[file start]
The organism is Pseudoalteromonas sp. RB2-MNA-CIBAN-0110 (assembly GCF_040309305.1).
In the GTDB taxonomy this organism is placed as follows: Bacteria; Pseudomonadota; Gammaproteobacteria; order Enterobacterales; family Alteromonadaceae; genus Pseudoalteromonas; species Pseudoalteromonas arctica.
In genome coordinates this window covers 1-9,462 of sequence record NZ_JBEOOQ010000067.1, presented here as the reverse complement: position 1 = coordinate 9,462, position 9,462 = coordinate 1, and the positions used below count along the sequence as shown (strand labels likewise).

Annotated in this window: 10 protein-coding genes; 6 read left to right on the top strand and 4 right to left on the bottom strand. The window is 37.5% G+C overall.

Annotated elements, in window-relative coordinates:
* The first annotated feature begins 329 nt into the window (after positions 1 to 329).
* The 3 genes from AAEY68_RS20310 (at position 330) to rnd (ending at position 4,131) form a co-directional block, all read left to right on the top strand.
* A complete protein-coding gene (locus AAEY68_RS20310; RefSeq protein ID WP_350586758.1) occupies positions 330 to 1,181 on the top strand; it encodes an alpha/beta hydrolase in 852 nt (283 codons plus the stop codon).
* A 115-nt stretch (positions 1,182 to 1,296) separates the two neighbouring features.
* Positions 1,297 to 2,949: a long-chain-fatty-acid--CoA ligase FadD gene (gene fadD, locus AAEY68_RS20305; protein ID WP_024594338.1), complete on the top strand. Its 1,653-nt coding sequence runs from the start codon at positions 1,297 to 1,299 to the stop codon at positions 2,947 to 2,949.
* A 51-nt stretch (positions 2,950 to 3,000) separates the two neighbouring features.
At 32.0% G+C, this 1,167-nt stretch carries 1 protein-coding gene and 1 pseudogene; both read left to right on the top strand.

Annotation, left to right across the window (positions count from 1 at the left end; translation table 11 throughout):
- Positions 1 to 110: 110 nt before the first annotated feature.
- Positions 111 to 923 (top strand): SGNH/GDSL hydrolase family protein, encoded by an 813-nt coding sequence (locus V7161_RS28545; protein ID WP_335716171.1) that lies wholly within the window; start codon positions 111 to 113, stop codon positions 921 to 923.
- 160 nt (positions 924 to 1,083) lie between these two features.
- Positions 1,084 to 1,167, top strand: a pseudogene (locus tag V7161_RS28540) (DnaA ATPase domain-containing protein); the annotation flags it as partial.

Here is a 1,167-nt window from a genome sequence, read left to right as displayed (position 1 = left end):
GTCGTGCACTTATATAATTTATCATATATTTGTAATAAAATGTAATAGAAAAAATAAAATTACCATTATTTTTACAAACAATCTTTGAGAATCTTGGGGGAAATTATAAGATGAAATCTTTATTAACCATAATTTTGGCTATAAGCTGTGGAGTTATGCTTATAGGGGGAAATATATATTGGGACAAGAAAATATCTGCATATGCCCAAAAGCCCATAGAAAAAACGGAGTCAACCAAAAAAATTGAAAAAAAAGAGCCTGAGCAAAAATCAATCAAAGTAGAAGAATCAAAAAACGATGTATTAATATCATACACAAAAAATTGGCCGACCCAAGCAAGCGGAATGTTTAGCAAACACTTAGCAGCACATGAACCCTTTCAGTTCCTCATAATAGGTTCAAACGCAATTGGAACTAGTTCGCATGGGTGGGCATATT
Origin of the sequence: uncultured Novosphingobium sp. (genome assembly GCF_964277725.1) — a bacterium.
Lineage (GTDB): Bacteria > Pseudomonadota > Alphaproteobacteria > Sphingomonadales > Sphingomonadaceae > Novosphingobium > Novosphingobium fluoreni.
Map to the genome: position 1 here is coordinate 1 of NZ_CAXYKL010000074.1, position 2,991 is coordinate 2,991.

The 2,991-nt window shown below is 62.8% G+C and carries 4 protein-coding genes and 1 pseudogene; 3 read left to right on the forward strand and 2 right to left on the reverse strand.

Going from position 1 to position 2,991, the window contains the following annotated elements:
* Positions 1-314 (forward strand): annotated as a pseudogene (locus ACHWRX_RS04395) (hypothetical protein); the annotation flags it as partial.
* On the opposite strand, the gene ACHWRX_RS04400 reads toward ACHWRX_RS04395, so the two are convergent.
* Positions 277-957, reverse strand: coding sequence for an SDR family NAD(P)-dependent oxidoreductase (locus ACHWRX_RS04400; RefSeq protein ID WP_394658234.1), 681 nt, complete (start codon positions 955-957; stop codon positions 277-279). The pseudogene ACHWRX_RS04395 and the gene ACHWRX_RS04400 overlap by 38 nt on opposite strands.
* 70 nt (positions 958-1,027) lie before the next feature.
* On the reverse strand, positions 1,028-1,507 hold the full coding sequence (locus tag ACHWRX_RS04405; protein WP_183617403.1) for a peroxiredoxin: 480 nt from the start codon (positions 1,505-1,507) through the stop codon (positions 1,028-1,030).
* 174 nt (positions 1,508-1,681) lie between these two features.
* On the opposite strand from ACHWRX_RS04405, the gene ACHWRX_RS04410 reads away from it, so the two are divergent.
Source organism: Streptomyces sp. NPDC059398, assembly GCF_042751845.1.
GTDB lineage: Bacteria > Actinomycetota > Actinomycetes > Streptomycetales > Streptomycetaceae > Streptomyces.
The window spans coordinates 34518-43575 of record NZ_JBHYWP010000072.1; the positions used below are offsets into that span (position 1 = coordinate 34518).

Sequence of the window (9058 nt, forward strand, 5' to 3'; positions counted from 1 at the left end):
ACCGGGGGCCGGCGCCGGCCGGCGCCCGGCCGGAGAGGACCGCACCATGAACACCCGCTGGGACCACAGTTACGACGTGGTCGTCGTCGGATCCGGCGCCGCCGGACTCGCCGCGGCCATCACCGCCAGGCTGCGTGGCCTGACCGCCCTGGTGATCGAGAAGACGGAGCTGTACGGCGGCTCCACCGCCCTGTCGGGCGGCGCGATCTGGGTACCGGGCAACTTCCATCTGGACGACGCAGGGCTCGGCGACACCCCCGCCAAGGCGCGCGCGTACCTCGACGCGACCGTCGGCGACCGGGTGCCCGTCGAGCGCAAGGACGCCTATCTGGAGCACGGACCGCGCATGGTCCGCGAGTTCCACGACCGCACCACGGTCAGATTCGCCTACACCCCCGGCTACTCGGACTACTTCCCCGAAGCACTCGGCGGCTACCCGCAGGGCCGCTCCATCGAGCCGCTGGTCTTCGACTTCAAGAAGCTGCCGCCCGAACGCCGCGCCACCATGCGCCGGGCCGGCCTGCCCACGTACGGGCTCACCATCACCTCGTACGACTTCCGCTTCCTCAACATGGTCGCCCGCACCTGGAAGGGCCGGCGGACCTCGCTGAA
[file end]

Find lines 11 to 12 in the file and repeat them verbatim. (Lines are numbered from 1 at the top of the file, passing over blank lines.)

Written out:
* A 51-nt stretch (positions 2,950 to 3,000) separates the two neighbouring features.
At 32.0% G+C, this 1,167-nt stretch carries 1 protein-coding gene and 1 pseudogene; both read left to right on the top strand.